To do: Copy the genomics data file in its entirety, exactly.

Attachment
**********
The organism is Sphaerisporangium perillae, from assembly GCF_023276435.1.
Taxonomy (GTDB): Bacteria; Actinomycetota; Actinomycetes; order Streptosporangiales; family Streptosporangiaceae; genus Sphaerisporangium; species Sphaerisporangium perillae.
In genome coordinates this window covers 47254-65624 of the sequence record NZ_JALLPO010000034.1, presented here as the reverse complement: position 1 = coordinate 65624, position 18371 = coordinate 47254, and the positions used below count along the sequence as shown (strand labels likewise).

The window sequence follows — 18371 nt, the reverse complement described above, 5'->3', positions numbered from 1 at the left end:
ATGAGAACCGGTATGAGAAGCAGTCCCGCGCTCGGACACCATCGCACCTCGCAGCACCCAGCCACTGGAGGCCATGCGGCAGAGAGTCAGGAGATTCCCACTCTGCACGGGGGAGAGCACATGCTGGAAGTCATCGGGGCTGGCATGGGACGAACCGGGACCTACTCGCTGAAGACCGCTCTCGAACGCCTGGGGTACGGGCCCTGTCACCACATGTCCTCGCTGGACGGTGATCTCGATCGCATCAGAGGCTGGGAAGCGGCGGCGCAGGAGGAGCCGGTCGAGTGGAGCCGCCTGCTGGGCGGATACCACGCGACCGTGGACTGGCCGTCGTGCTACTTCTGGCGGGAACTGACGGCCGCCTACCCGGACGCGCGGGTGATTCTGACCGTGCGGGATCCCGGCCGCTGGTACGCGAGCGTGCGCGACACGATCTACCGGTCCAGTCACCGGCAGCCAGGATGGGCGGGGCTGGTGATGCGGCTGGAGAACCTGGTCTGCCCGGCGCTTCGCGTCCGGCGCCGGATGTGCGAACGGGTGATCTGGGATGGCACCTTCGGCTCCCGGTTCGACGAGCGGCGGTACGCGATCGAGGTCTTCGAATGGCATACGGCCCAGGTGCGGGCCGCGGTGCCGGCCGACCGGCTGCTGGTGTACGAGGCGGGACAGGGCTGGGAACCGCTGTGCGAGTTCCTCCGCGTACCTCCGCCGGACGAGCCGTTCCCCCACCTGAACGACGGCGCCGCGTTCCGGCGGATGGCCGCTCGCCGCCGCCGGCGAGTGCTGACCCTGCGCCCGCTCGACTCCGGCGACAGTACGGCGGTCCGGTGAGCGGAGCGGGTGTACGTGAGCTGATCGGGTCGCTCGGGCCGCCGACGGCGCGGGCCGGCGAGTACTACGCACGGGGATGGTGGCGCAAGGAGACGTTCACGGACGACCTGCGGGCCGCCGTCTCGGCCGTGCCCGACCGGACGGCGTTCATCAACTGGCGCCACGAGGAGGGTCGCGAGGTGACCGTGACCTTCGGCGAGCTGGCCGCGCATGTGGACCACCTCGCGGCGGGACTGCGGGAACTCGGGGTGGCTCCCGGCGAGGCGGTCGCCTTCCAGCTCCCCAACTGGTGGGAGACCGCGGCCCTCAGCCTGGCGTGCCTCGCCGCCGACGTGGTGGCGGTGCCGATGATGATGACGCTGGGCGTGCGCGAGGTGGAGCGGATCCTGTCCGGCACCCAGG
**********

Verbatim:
The organism is Sphaerisporangium perillae, from assembly GCF_023276435.1.
Taxonomy (GTDB): Bacteria; Actinomycetota; Actinomycetes; order Streptosporangiales; family Streptosporangiaceae; genus Sphaerisporangium; species Sphaerisporangium perillae.
In genome coordinates this window covers 47254-65624 of the sequence record NZ_JALLPO010000034.1, presented here as the reverse complement: position 1 = coordinate 65624, position 18371 = coordinate 47254, and the positions used below count along the sequence as shown (strand labels likewise).

The window sequence follows — 18371 nt, the reverse complement described above, 5'->3', positions numbered from 1 at the left end:
ATGAGAACCGGTATGAGAAGCAGTCCCGCGCTCGGACACCATCGCACCTCGCAGCACCCAGCCACTGGAGGCCATGCGGCAGAGAGTCAGGAGATTCCCACTCTGCACGGGGGAGAGCACATGCTGGAAGTCATCGGGGCTGGCATGGGACGAACCGGGACCTACTCGCTGAAGACCGCTCTCGAACGCCTGGGGTACGGGCCCTGTCACCACATGTCCTCGCTGGACGGTGATCTCGATCGCATCAGAGGCTGGGAAGCGGCGGCGCAGGAGGAGCCGGTCGAGTGGAGCCGCCTGCTGGGCGGATACCACGCGACCGTGGACTGGCCGTCGTGCTACTTCTGGCGGGAACTGACGGCCGCCTACCCGGACGCGCGGGTGATTCTGACCGTGCGGGATCCCGGCCGCTGGTACGCGAGCGTGCGCGACACGATCTACCGGTCCAGTCACCGGCAGCCAGGATGGGCGGGGCTGGTGATGCGGCTGGAGAACCTGGTCTGCCCGGCGCTTCGCGTCCGGCGCCGGATGTGCGAACGGGTGATCTGGGATGGCACCTTCGGCTCCCGGTTCGACGAGCGGCGGTACGCGATCGAGGTCTTCGAATGGCATACGGCCCAGGTGCGGGCCGCGGTGCCGGCCGACCGGCTGCTGGTGTACGAGGCGGGACAGGGCTGGGAACCGCTGTGCGAGTTCCTCCGCGTACCTCCGCCGGACGAGCCGTTCCCCCACCTGAACGACGGCGCCGCGTTCCGGCGGATGGCCGCTCGCCGCCGCCGGCGAGTGCTGACCCTGCGCCCGCTCGACTCCGGCGACAGTACGGCGGTCCGGTGAGCGGAGCGGGTGTACGTGAGCTGATCGGGTCGCTCGGGCCGCCGACGGCGCGGGCCGGCGAGTACTACGCACGGGGATGGTGGCGCAAGGAGACGTTCACGGACGACCTGCGGGCCGCCGTCTCGGCCGTGCCCGACCGGACGGCGTTCATCAACTGGCGCCACGAGGAGGGTCGCGAGGTGACCGTGACCTTCGGCGAGCTGGCCGCGCATGTGGACCACCTCGCGGCGGGACTGCGGGAACTCGGGGTGGCTCCCGGCGAGGCGGTCGCCTTCCAGCTCCCCAACTGGTGGGAGACCGCGGCCCTCAGCCTGGCGTGCCTCGCCGCCGACGTGGTGGCGGTGCCGATGATGATGACGCTGGGCGTGCGCGAGGTGGAGCGGATCCTGTCCGGCACCCAGG